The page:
Goodbye Penang ferries, thank you for the memories

Goodbye Penang ferries, thank you for the memories
By Zan Azlee

A few days ago, my wife and I took our youngest son, Achilles Bustaman Azlee, who is one year old to Penang. One of the main reasons was to bring him on the iconic ferry ride from Butterworth to George Town on Penang Island before the ferries are retired. Most Malaysians would have experienced taking the Penang ferry service.

It was definitely a trip for nostalgic reasons. I’m 42 years old and the ferry service has been around for 126 years. I don’t remember the first time I went on the ferry. I was too young. My parents had brought me on a road trip around Peninsular Malaysia when I was one and Penang was one of the stops. No bridge then, so it was the ferry that brought us there.

But over the years, I have been on the ferry so many times that I have lost count. But each time, it was an experience that was full of joy and fun. I remember when I was around nine, my family used to live in Alor Setar. We would go to Penang most weekends, and my parents would make it a point to take the ferry instead of the bridge.

We would line up with all the other cars and my parents’ music would be blaring on the car cassette player, The Carpenters and Bee Gees, and we would be singing along. Once the car was on the ferry, we would all jump out and head to the second floor of the ferry. There was a tuck shop there and we would order drinks like Milo, soya bean or chrysanthemum tea.

What awaits once we arrive on the island is also something that we were anticipating. Penang was a place we went to eat good food, walk the beaches, enjoy the shopping and so much more. It was an all-round good and happy time. So my association with the Penang ferry has always been positive, happy and joyful.

The ferry wasn’t just all for fun. It allowed lay people to get to and from work and whatever business that they had to conduct. It was a much more cost-effective way for pedestrians to travel instead of having to drive across the bridge. This was also so for motorcyclists. Taking the ferry was cheap and less taxing than having to ride across the bridge.

In fact, I remember when my father was working in George Town and I was in boarding school in Ipoh, there were times when I would take the train from the Ipoh station right up to Butterworth. From there, it just took a short walk from the station to the ferry terminal. I would meet my father at his office in the middle of George Town and follow him home.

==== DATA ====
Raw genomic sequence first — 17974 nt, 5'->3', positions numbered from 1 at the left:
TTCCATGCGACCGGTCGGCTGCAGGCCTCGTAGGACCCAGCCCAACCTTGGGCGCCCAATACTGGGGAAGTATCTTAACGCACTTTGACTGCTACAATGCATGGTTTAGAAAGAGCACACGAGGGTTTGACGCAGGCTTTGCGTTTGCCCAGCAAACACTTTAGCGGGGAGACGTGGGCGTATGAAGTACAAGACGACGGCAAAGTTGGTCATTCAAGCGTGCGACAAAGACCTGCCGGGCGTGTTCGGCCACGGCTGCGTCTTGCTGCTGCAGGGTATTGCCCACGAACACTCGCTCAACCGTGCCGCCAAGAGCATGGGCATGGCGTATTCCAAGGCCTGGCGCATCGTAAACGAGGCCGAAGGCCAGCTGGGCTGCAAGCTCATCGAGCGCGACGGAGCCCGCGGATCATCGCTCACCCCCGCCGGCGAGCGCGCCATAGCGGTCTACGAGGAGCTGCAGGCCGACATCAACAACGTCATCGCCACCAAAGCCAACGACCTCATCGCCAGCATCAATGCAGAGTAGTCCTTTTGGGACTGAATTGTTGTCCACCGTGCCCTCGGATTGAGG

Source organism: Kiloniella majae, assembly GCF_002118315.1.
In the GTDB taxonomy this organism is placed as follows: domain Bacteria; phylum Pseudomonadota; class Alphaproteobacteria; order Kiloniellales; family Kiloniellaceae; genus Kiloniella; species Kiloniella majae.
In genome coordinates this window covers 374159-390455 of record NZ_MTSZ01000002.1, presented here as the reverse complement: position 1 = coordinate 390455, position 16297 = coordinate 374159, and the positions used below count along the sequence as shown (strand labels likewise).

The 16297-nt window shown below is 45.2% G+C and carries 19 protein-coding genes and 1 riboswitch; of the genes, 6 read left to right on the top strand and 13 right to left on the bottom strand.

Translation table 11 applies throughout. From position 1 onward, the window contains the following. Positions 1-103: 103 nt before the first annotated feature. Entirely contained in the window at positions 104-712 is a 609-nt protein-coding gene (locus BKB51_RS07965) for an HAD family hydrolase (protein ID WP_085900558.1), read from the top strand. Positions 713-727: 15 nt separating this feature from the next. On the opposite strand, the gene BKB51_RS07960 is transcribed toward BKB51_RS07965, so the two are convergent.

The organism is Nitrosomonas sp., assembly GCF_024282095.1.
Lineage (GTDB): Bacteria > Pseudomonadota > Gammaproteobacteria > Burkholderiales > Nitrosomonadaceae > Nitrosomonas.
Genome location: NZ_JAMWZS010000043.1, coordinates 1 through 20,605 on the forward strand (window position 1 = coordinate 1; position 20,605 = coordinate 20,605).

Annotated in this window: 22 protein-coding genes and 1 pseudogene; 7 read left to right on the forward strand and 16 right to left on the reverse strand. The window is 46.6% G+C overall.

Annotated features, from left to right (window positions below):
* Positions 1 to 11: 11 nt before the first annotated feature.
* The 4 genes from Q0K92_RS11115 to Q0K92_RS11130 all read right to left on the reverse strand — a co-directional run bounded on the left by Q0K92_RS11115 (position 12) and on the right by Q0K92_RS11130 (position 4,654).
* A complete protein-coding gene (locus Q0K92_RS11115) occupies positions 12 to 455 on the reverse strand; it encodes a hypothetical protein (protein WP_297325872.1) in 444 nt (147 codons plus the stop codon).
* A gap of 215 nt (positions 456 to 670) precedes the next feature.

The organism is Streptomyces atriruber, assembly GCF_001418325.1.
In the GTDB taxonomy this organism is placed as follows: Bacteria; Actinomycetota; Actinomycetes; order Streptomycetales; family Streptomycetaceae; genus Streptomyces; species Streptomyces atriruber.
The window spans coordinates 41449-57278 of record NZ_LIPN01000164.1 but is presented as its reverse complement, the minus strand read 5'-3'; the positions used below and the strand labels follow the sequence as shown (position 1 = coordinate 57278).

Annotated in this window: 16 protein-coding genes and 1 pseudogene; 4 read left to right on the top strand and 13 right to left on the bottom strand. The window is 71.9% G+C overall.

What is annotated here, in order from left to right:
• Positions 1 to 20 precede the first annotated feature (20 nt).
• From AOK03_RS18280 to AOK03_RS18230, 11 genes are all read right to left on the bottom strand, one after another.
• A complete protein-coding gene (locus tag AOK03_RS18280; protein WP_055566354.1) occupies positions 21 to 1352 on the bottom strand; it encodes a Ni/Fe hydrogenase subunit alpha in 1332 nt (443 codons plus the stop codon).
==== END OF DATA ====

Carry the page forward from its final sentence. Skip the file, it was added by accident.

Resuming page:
I know that the ferry service has become a point of political contention now and, to be honest, how it’s been politicised is quite annoying. The state government is blaming the federal government and vice versa. I don’t know who else is blaming whoever else.

The decision has been made. Newer boats will replace these ferries, and these new boats can only take foot passengers. Cars will no longer have ferry service (motorcycles will have dedicated boats come 2022). Many reasons have been given, from the expensive maintenance cost (these are ancient relics!) to safety issues (these are really ancient relics!).

Zan Azlee with his wife and son on one last trip aboard ‘ancient’ Penang ferry.


I have to say that I can’t disagree with the reasons. Just get on the ferries and you will know what I mean. They are run down and creaking everywhere. Any sane person would worry about sinking down to the bottom of the Malacca Strait. However, nostalgia gives everyone the courage to brave those rusty hunks of floating metal.

Time moves forward and so does technology. Things and services get better, more efficient and safer. That is just how it is and we have to accept that. I’m glad that I got the chance to share a little bit of my nostalgia with my three kids (my two older daughters have been on the ferry too many times).

But there is one thing that I hope will happen with the ferries. There are talks that the vessels may be converted into floating restaurants. That kind of makes me cringe. In my honest opinion, turning it into a restaurant just sounds distasteful and a disrespect to something that has been such a historical icon in the country.

It’s exactly like how Pudu Jail was demolished to make way for the city’s development, with only the front entrance being preserved as if to tease and make fun of its 125-year history. There could have been many other ways to develop the city and not totally ruin the prison’s heritage. But that issue has long gone down the drain.

So for the Penang ferries, I am hoping for a much more dignified memorial. Turn them into monuments at the Sultan Abdul Halim Ferry Terminal. Or even better, create a museum at the terminal. I bet you Malaysians will still flock to use the ferry and enjoy the museum as they reminisce of the times when the ferry brought so much joy.

We remember the good times but also acknowledge the bad. Let’s also not forget the tragedy that happened in 1988 when the bridge at the terminal collapsed due to overcrowding. Some 32 people died and more than a thousand were injured. The terminal was later rebuilt with better modifications for safety.

Goodbye Pulau Labuan, Pulau Rawa, Pulau Talang Talang, Pulau Undan, Pulau Rimau, Pulau Angsa, Pulau Kapas, Pulau Payar and Pulau Pinang. Thank you for all the memories.

For readers out there, how about sharing some of your fond ferry memories in the comments section and we can all be nostalgic together?

[This article was originally written for and published at]

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